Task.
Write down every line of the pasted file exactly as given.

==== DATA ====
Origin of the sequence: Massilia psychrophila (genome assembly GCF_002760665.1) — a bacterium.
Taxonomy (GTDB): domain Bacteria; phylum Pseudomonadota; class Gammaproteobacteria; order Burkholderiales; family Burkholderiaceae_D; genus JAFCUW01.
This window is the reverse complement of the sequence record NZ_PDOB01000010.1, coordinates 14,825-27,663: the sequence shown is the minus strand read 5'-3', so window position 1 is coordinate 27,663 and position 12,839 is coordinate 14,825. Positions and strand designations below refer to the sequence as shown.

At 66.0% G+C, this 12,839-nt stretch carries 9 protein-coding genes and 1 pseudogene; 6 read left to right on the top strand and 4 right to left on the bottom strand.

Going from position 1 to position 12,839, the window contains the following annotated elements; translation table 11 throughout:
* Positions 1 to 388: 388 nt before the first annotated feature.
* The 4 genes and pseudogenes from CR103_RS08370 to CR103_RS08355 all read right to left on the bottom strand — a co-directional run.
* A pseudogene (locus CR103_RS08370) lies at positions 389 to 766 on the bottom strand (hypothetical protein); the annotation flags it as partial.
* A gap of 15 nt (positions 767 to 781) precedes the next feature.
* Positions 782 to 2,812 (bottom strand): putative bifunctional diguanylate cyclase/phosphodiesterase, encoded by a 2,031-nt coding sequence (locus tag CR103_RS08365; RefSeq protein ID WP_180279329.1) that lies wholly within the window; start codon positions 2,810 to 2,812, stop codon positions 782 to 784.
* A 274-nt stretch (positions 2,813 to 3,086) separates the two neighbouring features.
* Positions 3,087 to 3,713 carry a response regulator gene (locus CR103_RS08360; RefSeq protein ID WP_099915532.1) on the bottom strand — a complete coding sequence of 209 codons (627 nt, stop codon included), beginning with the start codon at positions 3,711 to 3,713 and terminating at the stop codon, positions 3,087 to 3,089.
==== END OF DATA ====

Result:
Origin of the sequence: Massilia psychrophila (genome assembly GCF_002760665.1) — a bacterium.
Taxonomy (GTDB): domain Bacteria; phylum Pseudomonadota; class Gammaproteobacteria; order Burkholderiales; family Burkholderiaceae_D; genus JAFCUW01.
This window is the reverse complement of the sequence record NZ_PDOB01000010.1, coordinates 14,825-27,663: the sequence shown is the minus strand read 5'-3', so window position 1 is coordinate 27,663 and position 12,839 is coordinate 14,825. Positions and strand designations below refer to the sequence as shown.

At 66.0% G+C, this 12,839-nt stretch carries 9 protein-coding genes and 1 pseudogene; 6 read left to right on the top strand and 4 right to left on the bottom strand.

Going from position 1 to position 12,839, the window contains the following annotated elements; translation table 11 throughout:
* Positions 1 to 388: 388 nt before the first annotated feature.
* The 4 genes and pseudogenes from CR103_RS08370 to CR103_RS08355 all read right to left on the bottom strand — a co-directional run.
* A pseudogene (locus CR103_RS08370) lies at positions 389 to 766 on the bottom strand (hypothetical protein); the annotation flags it as partial.
* A gap of 15 nt (positions 767 to 781) precedes the next feature.
* Positions 782 to 2,812 (bottom strand): putative bifunctional diguanylate cyclase/phosphodiesterase, encoded by a 2,031-nt coding sequence (locus tag CR103_RS08365; RefSeq protein ID WP_180279329.1) that lies wholly within the window; start codon positions 2,810 to 2,812, stop codon positions 782 to 784.
* A 274-nt stretch (positions 2,813 to 3,086) separates the two neighbouring features.
* Positions 3,087 to 3,713 carry a response regulator gene (locus CR103_RS08360; RefSeq protein ID WP_099915532.1) on the bottom strand — a complete coding sequence of 209 codons (627 nt, stop codon included), beginning with the start codon at positions 3,711 to 3,713 and terminating at the stop codon, positions 3,087 to 3,089.